Chrysler’s Glorious Mindset

Chrysler has been walking to a different cadence lately, and it hasn’t gone unnoticed. It’s already been memed among car enthusiasts. While Ford and GM kill off their traditional cars and prepare for the inevitable electrified future, the glorious do-whatever-we -want minds over in Auburn Hills are probably measuring to see if the Hellcat motor can fit into their minivans. While that’s probably not something to hold your breath for, Chrysler (currently under the newly formed Stellantis) clearly has no use for the overly cautious eggshell walk that their larger counterparts so religiously follow. We’re all better off as a result.

In a world of downsized engines, e-assist everything, and promises to abandon recycled dinosaur-fueled transit within a dog’s lifetime, Chrysler’s core American brands seem more focused on ensuring you can own a real-life copy of the car you drew a picture of in elementary school. Here’s a toast to some of the craziest recent Chrysler vehicles or ideas. 


Ford creates an F-150 for high-speed desert running. Names it after a badass dinosaur. RAM, not to be outdone, creates a truck with the same intended function. Names it after a dinosaur that we all watched eat Ford’s namesake dinosaur in Jurassic Park. Also, it has over 700 Horsepower compared to just 450 from its prey, the Raptor. 

Jeep Grand Cherokee Trackhawk/Dodge Durango Hellcat

So, apparently, the “regular” SRT models of these two SUVs just weren’t enough. That’s more than 700 horsepower coming from family SUVs. Think about that. Imagine if the Toyota Highlander had a program onboard to measure lap times and g-force. Crazy, right. Well, these two have it. 

Jeep Gladiator

This truck hit the showrooms with love-it-or-hate-it styling, but it is what we’ve been asking for since the Comanche peaced out in 1992. Also, it’s a pickup with a removable top and a fold-flat windshield. 

V8 Jeep Wrangler

Jeep is dropping the 392 Hemi V8 in the Wrangler. Was it necessary? No. But that’s not how Chrysler works. With the Ford Bronco stealing the limelight in the off-road SUV realm, Jeep wasn’t about to sit in the stands at the game it invented; in fact, they announced the project the day after the Bronco was released. Prefaced in the 392 Concept, this a Wrangler complete with paddle shifters and capable of sub-15 second quarter-mile times. In a Wrangler.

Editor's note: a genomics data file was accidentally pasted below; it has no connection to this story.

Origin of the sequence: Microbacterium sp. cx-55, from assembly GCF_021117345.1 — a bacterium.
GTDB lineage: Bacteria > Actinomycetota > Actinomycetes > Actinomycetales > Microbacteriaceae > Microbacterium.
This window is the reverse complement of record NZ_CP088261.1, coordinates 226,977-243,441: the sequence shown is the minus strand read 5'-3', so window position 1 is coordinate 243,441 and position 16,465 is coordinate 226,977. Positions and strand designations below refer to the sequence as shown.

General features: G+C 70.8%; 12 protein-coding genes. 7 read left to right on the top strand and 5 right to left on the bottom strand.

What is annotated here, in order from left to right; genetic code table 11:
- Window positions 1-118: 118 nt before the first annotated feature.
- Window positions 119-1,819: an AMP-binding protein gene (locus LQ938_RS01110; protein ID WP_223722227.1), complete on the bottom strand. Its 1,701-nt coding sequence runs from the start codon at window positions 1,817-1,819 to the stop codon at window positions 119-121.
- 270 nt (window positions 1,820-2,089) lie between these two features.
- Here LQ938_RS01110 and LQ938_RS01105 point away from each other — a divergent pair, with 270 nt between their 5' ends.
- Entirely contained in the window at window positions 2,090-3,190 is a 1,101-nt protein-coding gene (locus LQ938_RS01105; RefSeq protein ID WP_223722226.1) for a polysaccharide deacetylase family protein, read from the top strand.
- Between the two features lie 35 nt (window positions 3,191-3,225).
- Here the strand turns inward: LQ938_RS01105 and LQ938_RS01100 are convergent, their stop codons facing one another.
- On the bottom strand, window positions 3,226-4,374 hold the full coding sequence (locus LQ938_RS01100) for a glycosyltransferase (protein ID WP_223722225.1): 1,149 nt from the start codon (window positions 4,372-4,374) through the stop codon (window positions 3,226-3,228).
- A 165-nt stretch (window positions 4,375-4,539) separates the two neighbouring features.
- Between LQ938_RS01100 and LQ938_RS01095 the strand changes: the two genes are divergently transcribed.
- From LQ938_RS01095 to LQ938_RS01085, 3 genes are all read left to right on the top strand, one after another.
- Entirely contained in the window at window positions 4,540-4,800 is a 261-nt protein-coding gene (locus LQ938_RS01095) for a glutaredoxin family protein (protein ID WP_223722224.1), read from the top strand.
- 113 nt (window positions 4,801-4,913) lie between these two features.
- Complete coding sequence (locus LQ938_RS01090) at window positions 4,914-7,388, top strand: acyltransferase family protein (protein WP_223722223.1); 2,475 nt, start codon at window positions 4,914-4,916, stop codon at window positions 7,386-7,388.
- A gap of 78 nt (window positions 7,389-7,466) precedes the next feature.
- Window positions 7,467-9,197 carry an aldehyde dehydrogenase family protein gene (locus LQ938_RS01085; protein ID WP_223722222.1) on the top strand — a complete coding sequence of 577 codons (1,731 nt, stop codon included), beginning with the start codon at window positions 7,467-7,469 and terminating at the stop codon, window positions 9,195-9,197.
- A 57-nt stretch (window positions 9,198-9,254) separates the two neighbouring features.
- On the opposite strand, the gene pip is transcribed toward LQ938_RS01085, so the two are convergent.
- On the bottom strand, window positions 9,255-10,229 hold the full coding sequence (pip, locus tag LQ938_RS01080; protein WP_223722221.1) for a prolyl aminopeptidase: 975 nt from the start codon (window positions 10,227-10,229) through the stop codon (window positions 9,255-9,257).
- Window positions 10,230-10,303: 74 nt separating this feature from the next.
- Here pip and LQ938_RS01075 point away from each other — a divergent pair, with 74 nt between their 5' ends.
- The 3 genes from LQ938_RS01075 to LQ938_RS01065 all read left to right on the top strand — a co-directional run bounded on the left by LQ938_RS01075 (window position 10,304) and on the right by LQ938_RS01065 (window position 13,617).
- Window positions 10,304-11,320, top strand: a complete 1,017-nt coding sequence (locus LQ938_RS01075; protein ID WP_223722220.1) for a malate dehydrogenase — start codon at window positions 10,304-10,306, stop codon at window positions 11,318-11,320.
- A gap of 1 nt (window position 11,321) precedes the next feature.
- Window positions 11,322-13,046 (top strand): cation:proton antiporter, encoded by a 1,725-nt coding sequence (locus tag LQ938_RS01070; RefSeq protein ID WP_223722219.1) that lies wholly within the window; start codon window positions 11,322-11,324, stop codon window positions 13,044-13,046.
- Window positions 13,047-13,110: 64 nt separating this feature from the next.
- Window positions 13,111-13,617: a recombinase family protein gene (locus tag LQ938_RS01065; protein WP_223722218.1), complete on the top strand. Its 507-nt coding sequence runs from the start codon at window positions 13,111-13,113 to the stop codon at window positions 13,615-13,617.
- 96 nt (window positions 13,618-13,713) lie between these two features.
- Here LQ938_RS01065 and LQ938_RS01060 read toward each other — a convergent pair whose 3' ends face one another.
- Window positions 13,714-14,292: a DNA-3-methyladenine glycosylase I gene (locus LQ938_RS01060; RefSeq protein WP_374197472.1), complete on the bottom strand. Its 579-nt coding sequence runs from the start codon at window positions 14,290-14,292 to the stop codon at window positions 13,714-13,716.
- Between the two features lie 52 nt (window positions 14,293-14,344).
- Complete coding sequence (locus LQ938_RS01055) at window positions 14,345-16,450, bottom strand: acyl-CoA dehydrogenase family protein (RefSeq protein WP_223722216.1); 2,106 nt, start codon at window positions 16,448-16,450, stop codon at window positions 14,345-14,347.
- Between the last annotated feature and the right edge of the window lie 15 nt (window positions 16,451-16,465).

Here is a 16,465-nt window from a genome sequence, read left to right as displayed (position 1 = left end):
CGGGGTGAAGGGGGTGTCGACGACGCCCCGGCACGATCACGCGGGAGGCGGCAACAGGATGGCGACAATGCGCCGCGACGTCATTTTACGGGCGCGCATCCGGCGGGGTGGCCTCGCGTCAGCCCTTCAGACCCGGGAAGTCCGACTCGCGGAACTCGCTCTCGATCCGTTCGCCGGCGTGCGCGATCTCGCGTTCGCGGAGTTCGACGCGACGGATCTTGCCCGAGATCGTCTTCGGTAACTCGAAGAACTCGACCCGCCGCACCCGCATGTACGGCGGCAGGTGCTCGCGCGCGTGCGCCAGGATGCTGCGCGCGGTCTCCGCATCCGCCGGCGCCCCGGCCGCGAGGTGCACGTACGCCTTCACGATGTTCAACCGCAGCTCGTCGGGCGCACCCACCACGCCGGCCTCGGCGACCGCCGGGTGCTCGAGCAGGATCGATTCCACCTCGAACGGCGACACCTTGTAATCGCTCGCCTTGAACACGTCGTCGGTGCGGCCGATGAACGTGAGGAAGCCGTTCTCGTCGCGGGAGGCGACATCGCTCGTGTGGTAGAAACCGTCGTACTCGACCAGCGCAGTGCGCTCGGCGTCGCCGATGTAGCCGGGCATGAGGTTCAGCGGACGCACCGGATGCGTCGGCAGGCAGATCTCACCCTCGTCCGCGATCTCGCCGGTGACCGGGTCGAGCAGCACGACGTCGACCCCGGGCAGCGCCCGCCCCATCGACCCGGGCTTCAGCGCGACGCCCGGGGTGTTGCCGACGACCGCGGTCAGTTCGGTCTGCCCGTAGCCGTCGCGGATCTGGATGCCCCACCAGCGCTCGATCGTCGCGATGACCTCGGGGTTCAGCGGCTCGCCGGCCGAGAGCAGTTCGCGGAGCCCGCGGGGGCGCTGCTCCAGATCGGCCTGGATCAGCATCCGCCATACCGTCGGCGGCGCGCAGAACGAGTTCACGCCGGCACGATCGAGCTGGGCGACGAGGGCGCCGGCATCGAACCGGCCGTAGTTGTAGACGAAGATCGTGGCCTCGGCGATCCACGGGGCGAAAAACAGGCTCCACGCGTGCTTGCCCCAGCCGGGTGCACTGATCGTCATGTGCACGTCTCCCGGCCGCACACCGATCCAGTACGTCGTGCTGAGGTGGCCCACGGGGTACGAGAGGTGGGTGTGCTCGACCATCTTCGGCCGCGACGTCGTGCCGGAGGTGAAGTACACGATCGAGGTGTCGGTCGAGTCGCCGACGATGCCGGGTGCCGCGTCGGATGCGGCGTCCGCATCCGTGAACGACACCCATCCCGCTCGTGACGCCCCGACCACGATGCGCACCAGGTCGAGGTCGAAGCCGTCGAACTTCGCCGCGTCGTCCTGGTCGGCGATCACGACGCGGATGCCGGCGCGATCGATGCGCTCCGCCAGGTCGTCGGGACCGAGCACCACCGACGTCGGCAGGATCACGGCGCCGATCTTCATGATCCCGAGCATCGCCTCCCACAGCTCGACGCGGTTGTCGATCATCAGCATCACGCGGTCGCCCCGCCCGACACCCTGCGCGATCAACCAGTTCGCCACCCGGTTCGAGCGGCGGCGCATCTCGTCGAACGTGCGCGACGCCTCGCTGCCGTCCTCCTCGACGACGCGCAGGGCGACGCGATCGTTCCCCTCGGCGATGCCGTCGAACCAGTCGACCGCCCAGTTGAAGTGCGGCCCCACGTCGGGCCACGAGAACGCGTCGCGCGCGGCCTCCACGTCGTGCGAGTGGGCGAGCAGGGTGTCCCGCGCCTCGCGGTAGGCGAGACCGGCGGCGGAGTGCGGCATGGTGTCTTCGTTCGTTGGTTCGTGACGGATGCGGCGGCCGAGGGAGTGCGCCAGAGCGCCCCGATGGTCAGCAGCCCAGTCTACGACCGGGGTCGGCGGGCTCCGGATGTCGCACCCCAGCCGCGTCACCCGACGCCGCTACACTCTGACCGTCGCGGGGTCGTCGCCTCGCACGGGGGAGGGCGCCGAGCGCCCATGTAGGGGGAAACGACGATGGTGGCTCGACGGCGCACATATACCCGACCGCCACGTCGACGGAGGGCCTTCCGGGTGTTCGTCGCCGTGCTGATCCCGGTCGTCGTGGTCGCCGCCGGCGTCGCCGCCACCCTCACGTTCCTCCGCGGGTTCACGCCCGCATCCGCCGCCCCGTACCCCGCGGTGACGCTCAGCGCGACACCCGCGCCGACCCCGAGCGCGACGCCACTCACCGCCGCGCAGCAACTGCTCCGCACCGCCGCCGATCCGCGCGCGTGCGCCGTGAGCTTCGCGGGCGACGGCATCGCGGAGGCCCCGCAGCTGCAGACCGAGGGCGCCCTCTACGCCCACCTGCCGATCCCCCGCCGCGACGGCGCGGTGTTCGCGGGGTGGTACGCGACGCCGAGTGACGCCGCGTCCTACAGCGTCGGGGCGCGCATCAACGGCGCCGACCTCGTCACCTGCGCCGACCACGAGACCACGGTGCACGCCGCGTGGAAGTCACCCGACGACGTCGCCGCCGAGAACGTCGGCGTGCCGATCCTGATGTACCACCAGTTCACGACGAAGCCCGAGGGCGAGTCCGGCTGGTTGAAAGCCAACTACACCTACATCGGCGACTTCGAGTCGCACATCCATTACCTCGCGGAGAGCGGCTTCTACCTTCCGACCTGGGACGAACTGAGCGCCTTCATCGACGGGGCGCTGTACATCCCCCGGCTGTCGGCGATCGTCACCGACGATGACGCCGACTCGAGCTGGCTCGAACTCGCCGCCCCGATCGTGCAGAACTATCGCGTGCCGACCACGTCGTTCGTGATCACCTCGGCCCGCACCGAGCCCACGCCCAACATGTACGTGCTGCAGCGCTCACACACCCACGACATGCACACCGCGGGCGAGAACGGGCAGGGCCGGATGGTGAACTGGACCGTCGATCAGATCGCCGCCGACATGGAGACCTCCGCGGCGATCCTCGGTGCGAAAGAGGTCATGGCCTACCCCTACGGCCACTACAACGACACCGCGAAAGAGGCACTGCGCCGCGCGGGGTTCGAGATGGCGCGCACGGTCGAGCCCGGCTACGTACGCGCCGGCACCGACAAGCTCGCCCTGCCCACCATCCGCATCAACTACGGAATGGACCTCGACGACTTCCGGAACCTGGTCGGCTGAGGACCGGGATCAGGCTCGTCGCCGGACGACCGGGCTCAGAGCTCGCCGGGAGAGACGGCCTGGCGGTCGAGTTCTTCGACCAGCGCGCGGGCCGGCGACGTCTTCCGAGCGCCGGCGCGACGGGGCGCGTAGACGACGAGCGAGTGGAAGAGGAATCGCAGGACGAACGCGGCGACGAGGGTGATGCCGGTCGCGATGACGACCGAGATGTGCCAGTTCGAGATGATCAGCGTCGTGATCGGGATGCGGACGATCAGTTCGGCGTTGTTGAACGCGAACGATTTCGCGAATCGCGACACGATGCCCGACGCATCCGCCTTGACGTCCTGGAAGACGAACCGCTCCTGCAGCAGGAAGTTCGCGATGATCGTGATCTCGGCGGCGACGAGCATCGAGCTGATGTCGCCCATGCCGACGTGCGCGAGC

Dodge Challenger

Think about what this car really is for a moment. The current car dates back to the original Obama administration and has changed slightly over the years, but not enough to render it a new car since its 2008 debut. Since production started, we’ve seen countless packages and iterations, the most famous being the Hellcat, which has a diabolical horsepower output to match its name, and the Demon, which literally had Satan himself stitched into the seats. Oh, and it came with an awesome toolbox. 

Sadly, these days are limited. Time and progression eventually make everything obsolete, and Chrysler will eventually get on board with the pre-determined future of transportation. Dodge CEO Tim Kuniskis recently stated to CNBC that EVs will save what he called “the golden age of muscle cars,” which is PR-speak for “The Hellcat cannot live forever, and its expiration date is closing in fast.” While great creations will come in the electrified future (Tesla has a mode called “Ludicrous Mode,” after all), this era of old school analog performance is coming to a close in the near future. Let’s just appreciate it while it’s here and give Chrysler its due respect for having such a “hold my beer” approach to making modern automobiles. Performance cars aren’t going anywhere; they’ll just be evolving. But until then, Chrysler still owes us a Hellcat-powered minivan. 


The Jeep Cherokee is in Danger of Losing It’s Name